In 1900 the life expectancy at birth of U.S. women was around 49 years and for men around 47 years--a 2 gap referred to as the gender gap. Mortality rates have decreased over the past 90 years although the rate of decrease for females has been greater than that for males so that currently the gender gap is 7 years--females have a life expectancy of 79 years while for males life expectancy is 72 years.
General determinants of sex mortality differentials:
Donner Party Mortality|
Out of 90 individuals in the Donner party 32-of-55 males or 58% died whereas 10-of-32 females or 29% of females died. Source: S. McCurdy, Western J. Medicine 160, 338-342 (1994)
Mortality crossover--an attribute of the relative change and level of age-specific mortality rates in two population groups: one group is advantaged (lower relative mortality) and the other disadvantaged (higher relative mortality). The disadvantaged population must manifest age-specific mortality rates markedly higher than the advantaged population through middle age at which time the rates change.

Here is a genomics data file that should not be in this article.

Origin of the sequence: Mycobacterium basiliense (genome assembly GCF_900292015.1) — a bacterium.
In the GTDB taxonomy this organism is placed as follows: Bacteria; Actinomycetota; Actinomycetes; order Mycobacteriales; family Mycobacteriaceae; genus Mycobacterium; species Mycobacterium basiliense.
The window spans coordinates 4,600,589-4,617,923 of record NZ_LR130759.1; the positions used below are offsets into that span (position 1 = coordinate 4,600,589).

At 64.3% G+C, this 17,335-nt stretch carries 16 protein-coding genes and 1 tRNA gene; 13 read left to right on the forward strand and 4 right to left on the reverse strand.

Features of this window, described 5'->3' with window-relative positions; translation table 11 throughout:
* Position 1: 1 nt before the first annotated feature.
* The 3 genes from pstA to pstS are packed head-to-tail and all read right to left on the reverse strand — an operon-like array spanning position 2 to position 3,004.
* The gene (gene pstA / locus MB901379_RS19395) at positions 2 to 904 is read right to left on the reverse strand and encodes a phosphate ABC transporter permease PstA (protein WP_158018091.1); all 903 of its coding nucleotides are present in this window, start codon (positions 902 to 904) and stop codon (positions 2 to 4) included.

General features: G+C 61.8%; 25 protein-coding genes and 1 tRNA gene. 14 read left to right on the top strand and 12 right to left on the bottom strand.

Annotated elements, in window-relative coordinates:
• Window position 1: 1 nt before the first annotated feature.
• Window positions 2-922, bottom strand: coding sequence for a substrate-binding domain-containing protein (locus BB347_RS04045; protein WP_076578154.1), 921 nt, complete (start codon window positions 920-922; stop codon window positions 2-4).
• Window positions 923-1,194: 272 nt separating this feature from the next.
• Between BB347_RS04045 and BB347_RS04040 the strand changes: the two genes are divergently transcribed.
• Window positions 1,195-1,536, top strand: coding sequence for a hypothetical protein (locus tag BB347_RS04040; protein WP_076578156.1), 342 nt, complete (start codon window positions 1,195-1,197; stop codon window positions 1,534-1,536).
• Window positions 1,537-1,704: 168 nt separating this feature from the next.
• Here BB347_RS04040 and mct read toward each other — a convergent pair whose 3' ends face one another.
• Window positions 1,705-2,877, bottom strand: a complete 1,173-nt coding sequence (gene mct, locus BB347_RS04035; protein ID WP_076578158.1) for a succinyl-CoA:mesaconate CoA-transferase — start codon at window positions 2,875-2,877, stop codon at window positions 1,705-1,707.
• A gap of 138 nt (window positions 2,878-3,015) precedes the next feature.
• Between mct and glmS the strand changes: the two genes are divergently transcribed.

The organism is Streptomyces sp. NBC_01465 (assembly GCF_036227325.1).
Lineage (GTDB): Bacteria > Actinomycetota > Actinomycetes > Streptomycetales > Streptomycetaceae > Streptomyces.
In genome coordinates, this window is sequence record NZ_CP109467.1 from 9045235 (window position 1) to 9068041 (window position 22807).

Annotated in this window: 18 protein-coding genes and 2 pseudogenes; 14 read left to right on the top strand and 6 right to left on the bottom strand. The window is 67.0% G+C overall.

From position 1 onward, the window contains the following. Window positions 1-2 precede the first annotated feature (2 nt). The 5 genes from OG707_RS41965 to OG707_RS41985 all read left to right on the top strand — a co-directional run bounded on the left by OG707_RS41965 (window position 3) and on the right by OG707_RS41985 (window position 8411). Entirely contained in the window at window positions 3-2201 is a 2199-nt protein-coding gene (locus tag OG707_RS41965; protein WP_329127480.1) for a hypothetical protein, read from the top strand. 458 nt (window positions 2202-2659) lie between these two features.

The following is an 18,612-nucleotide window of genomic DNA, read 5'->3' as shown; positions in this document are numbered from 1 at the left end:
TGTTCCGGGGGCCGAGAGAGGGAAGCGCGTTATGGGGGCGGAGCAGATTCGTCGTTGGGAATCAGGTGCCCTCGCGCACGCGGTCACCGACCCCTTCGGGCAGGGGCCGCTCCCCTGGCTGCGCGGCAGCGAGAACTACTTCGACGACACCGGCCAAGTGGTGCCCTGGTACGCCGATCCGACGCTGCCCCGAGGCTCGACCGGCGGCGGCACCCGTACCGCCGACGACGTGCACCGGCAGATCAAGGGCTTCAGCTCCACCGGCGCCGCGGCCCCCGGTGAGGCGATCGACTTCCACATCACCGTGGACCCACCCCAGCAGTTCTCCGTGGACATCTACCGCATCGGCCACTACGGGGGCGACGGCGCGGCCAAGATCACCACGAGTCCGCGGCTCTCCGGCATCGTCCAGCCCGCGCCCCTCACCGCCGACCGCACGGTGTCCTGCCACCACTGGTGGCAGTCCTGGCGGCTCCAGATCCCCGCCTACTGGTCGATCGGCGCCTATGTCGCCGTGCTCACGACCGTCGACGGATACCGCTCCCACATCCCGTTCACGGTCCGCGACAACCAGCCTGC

Two examples of mortality crossovers
Elimination of Mortality
The table below shows how much will life expectancy change if eliminated mortality to various ages from 0 (no elimination) to age 80 years. The point here is that life expectancy at birth will change very little if we eliminate all mortality at early ages or even late ages. Individuals who all live to age 80 are then subject to the mortality experience of all 80 year olds and, on average, would only live 6.2 more years. There are very few 'person-years' to be gained from eliminating more death from younger ages.